Villa Quetzal

Villa Quetzal

Tuesday, July 24, 2012

“The Ojoche Tree”
This magnificent tree has saved many lives

           Every time we tell friends and family, we live in Ojochal; the look in their eyes is priceless; some times they can hardly repeat the word.  Of course, the next question is:  what does Ojochal mean?  Does it mean anything, or is just a made-up word?

          Since I did not know the answer when we first moved to this beautiful town; I decided to research and find out what Ojochal means:

Ojochal is a name given to a large area of land populated with ojoche trees.  In fact, this beautiful town by the name of Ojochal was a non-populated area, only covered with these trees during the mid 1930's.  
          The first families moving into the area appreciated the trees for their fruit and shade and decided to call the place “Ojochal.”   These pioneer families acknowledged the nutritional and overall value of this magnificent tree.  Unfortunately, during the 1950s, the town had grown a lot, and the need for cattle land promoted the logging of the ojoche trees, running them into extinction. 
          A group of women of Ojochal, under the group name of “AMO” (Asociación de Mujeres de Ojochal), recently started the Ojoche rescue project, it consists on planting ojoche trees in some strategic areas within the town.  They started with the first Ojoche tree near the Public Library.  This rescue program is aiming to provide Ojochal with part of its historic identity, and most importantly, provide the community with the high nutritional and economic benefit this species has to offer.
The scientific name to the ojoche tree is brosimum, and it is known as Maya Nut.  The commercial names for their wood are letterwood or snakewood.

This tree is a proud giant of our forests.  Sometimes; it produces a red hearthood of incomparable quality and appearance; however, nobody knows why some trees do not have that kind of wood.  
According to some sources, there are two kinds of ojoche:
1-   Brosimum guianense, this is the ojoche with the heartwood, which color ranges from dark red to reddish brown with irregular radial black markings, or black vertical stripes alone or in conjunction with speckles.  Its wood has been used for quality furniture.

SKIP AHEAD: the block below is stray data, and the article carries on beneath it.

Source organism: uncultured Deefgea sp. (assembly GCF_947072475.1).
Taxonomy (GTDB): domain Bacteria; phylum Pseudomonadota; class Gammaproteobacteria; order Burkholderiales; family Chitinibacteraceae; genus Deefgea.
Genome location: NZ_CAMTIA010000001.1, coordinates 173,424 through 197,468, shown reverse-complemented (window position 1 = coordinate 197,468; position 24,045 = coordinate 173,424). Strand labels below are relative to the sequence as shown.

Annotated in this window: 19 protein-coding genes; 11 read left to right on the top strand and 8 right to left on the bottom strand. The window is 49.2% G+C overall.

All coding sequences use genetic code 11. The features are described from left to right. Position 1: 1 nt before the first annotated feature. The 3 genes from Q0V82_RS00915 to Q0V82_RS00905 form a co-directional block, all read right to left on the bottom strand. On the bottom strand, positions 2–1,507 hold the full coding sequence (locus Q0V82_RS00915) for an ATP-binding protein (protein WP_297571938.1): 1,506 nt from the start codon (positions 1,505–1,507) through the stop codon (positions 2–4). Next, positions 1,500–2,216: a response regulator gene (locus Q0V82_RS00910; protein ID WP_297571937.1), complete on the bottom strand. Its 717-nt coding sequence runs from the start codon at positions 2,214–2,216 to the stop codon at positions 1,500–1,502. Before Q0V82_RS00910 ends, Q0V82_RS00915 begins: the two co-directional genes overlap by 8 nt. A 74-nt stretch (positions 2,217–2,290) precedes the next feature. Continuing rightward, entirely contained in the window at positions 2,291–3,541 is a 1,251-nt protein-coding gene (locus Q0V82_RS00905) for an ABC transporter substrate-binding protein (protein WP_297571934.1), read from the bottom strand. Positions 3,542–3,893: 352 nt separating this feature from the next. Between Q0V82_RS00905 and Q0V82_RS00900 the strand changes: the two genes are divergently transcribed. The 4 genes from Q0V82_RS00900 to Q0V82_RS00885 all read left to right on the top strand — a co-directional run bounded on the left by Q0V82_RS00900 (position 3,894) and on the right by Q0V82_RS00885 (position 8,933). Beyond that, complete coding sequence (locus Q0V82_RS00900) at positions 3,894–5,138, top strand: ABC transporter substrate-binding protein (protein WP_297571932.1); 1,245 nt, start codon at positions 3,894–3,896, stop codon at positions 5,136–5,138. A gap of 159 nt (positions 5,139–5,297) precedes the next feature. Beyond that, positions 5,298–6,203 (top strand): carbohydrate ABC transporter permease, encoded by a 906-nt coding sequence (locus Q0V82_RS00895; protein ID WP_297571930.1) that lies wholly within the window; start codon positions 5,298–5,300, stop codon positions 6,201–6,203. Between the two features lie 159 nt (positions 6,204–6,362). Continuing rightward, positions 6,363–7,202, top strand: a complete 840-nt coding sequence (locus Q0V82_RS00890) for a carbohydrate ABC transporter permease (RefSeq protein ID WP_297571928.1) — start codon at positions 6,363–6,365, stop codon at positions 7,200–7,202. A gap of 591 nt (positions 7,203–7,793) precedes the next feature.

2-   Brosimum alicastrum, this is the ojoche with no reddish heartwood; the wood is entirely white-yellowish.  Its wood is much lower in quality, and has been used in construction.
          Both types are considered as heavy wood, and both represent an important source of food.  It is a big tree, usually up to 20 to 40 mt. (65.5 to 131.2 ft) in height, and a diameter of 50 to 90 cm (19.7 to 35.4 inches).  These trees grow in hot-humid and sub-humid tropical forests.  You can find them from sea level to about 1000 mt. (3281 ft.) above sea.  They grow better in well-drained soils; however, they are very adaptable.
The Ojoche is an amazing tree; it does not need special irrigation or specific care.  It is drought resistant, and it has a good performance despite the climatic changes within the country.  It provides habitat and food for animals and birds.   
          This is one of the tropical trees, of which one can take advantage of all its parts, whether foliage, bark, branches, sap, fruit, and seeds.
          The Ojoche or Maya Nut was the staple of the pre-hispanic cultures throughout the tropical areas.  They protected the trees because their fruit attracted their favorite game species like deer, wild pigs, among others.  In recent history, thousands of villages have survived drought and war by eating Maya Nut when no other food was available.  Over the years, the use of the ojoche as the mean of food source got lost in time, giving place to the corn, wheat, and rice because they were easier and faster to cultivate. 
          The ojoche tree takes between 25 and 30 years to bear fruits.  After such long waiting time, the ojoche tree provides an abundant production of fruit and seeds; somewhere between 50 and 75 kilos (110-165 pounds) per tree.
          Between 1953 and 1954, the North Pacific of Costa Rica experienced a long drought.  During that time, all the crops were lost; the wells and springs dried up, but providentially, ojoche trees (Maya nut) produced enough fruit throughout the 24-month period, feeding thousands of families.
          The little fruit is round and orange in color, and has a citrus smell; the pulp can be eaten raw or made into preserve.
          The seed is full of nutrients, including antioxidants.  One can compare this seed to quinoa, soy, and amaranth.  It contains good levels of Vitamin A, Vitamin B, Vitamin C, and Vitamin E.  It is also high in calcium, potassium, fiber, protein, iron, zinc, and folic acid.
          The seeds can be eaten boiled, roasted, or raw.  If they are boiled, the nut has a taste similar to the mashed potato, and they are commonly used in soups, puree, burgers, tortillas, etc.  The toasted seeds taste like coffee or chocolate, and they are used in drinks, cookies, breads, cakes, and other sweet desserts.
          Here are some other interesting facts: 
-      The sap of this tree is used to cure asthma and anemia in central and South American Countries.
-      The dried nuts can be stores up to five years.
-      It helps in the preventions of osteoporosis and arthritis.
-      It is a good remedy against insomnia and anxiety.

          In Costa Rica, there are several organized groups, already working towards the goal of bringing back the “Ojoche Tree” as an integral part of the culture and economy in this country.

         Perhaps our generation may not be able to enjoy the benefits of the reforestation.  Nevertheless is good to know that our kids will receive a better, and more plentiful Costa Rica. 

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